Skip to main content

Ruby Bridges

Ruby Bridges
AP Photo/File

In 1960, Ruby Bridges (September 8, 1954—) walked through the doors of William Frantz Elementary School, in New Orleans, Louisiana. By doing so, she became the first African-American student to attend an all-white elementary school in the Southern United States.

On November 14, 1960, Ruby Bridges became a symbol of the U.S. civil rights movement. She was just 6 years old. This marked the beginning of integration for U.S. public schools.

Bridges was born in Tylertown, Mississippi, on September 8, 1954. A few months before, the Supreme Court had issued a ruling on five combined cases. The court’s decision would impact Bridges’s life and change American history.

Brown v. Board of Education of Topeka, Kansas aimed to end the idea of “separate but equal schools.” In many states, black students and white students could not attend the same school. On May 17, 1954, the Supreme Court ruled that segregation in U.S. public schools was against the Constitution.

Although it was illegal for schools to separate students by race, some states—especially in the South—did not follow the ruling. Five years after the Brown decision, little Ruby would become the first student to integrate a Southern elementary school.

Ruby Bridges
Frederick M. Brown/Getty Images

A Promising Student

When Bridges was 4, her family moved from Mississippi to New Orleans, Louisiana. Her parents hoped a new city would offer better jobs. Her father, Abon, found a job working at a gas station. Her mother, Lucille, worked nights to help support the family.

Bridges attended kindergarten at a segregated school in New Orleans. But in 1960, a federal court ordered that Louisiana desegregate Desegregate to eliminate segregation (verb) Eventually the city's schools desegregated and allowed all children to attend. all of its public schools. Bridges was a good student. She was chosen to be part of a small group of black students who would take a test given by the school district. The test determined which students would attend the all-white schools. Bridges was one of six black children who passed the test. She enrolled in William Frantz Elementary School. It was just blocks from her home.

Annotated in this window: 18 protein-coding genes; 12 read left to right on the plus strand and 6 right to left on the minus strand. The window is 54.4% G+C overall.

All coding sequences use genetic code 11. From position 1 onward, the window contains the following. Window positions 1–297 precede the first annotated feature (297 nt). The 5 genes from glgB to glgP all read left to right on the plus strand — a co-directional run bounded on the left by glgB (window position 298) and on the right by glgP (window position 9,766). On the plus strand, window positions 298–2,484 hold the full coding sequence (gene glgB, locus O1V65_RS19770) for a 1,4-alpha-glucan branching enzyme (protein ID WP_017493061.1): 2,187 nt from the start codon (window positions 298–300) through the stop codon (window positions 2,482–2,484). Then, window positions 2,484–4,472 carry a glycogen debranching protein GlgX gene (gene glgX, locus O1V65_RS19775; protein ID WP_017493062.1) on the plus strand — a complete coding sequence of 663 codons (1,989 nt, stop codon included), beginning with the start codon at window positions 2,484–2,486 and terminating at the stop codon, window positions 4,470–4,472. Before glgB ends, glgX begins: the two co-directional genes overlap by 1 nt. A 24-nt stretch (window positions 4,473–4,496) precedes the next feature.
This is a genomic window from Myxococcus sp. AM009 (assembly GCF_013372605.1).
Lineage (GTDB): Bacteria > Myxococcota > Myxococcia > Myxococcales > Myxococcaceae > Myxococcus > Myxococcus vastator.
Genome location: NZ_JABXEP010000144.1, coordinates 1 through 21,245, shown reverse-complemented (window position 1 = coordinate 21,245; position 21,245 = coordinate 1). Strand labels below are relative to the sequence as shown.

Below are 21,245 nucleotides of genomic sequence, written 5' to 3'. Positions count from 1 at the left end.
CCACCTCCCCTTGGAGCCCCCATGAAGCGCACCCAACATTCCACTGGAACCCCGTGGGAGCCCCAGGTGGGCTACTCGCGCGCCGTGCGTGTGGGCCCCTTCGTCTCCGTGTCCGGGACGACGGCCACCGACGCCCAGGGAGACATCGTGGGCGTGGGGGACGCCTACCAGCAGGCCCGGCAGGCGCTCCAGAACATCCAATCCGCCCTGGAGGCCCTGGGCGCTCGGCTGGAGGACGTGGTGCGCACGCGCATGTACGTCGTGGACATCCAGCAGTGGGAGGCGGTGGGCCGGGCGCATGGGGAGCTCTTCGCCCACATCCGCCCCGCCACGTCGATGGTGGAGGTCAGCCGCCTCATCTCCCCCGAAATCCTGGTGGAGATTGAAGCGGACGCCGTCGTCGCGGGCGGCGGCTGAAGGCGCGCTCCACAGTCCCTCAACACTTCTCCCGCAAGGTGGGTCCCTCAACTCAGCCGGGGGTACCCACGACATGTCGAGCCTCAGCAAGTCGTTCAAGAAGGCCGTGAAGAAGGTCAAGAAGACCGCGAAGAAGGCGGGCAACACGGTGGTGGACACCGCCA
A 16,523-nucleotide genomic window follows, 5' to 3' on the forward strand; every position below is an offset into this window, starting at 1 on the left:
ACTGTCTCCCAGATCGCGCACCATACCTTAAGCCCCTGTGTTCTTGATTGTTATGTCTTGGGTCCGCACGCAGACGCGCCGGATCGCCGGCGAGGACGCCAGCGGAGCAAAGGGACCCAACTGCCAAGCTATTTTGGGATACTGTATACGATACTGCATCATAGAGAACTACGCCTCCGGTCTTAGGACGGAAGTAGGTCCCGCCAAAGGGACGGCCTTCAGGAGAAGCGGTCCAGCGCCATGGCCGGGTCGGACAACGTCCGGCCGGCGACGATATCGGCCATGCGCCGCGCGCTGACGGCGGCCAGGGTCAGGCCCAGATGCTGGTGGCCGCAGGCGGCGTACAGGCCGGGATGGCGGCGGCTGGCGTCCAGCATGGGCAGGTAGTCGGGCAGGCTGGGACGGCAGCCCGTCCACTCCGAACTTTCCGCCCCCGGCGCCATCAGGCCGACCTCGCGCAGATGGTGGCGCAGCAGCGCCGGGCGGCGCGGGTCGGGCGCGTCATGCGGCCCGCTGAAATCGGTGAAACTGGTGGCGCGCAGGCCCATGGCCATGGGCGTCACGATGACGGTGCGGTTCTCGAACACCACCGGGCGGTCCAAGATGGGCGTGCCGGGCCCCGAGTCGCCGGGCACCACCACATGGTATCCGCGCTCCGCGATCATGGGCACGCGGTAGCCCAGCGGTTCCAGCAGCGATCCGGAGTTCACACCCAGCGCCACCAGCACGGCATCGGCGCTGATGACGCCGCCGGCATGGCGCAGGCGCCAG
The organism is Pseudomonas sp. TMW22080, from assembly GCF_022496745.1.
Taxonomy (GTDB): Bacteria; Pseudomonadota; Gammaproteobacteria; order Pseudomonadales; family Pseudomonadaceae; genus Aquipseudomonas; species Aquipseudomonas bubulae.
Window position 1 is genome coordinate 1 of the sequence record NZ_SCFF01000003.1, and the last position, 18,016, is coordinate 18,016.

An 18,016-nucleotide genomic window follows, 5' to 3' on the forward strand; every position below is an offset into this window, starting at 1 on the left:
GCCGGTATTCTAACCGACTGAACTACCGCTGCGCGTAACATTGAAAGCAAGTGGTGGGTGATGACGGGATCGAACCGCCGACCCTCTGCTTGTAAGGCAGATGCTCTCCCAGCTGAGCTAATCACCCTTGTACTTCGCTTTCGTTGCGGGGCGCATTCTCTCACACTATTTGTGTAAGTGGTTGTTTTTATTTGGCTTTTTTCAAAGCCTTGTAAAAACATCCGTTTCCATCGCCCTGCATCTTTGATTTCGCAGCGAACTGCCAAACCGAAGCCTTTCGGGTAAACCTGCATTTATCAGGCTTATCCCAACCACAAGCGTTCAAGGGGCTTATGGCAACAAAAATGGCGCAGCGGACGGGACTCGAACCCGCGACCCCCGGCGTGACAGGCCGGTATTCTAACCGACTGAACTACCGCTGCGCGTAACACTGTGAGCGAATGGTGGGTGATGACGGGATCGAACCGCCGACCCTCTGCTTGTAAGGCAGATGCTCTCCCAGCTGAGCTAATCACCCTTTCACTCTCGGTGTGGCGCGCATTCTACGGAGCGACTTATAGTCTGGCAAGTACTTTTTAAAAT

At first, Bridges’s father did not want to enroll his daughter in the all-white school. He was afraid angry people would harm his family. However, her mother convinced him that it was the right decision. She believed their daughter would get a better education at an all-white school. Bridges’s parents, who could not read or write, wanted her to succeed. On November 14, federal marshals escorted Bridges and her mother to Ruby’s new school.

School of One

In a 1997 television interview, Bridges remembered preparing to leave for her first day at the school. She remembered looking out the window of a car driven by a U.S. marshal. “Driving up, I could see the crowd,” she said. “But living in New Orleans, I actually thought it was Mardi Gras.”

An angry crowd had gathered outside the school before Bridges arrived. They chanted, “Two, four, six, eight, we don’t want to integrate!” They tried to block the entrance to the school. While Bridges and her mother sat in the principal’s office, hundreds of parents entered the school and removed their children from classrooms

. The next day, Bridges was led past the screaming crowd and into the school by four marshals. When she arrived at her classroom, she found a teacher but no students. Her teacher, Barbara Henry, from Boston, Massachusetts, had moved to the South hoping to help schools integrate. She was the only teacher willing to teach Bridges. “She would greet me, take me to my classroom, and it was just her and I,” said Bridges. Although Bridges and Henry remained in the classroom alone for the rest of the school year, neither missed a single day of class.

A Lasting Legacy

The following school year, Bridges attended second grade at William Frantz. This time, the crowds had disappeared, and her classroom was full of students. In 1999, Bridges created the Ruby Bridges Foundation to teach tolerance to students. The following year, she was made an honorary deputy federal marshal in Washington, D.C. “I am so proud to have received such an honor,” she said. “Deputy U.S. marshals are peacemakers and advocates of justice.” Today, Bridges is an author, activist, and public speaker. She continues her work helping people learn to be more accepting of others.

More from TFK Library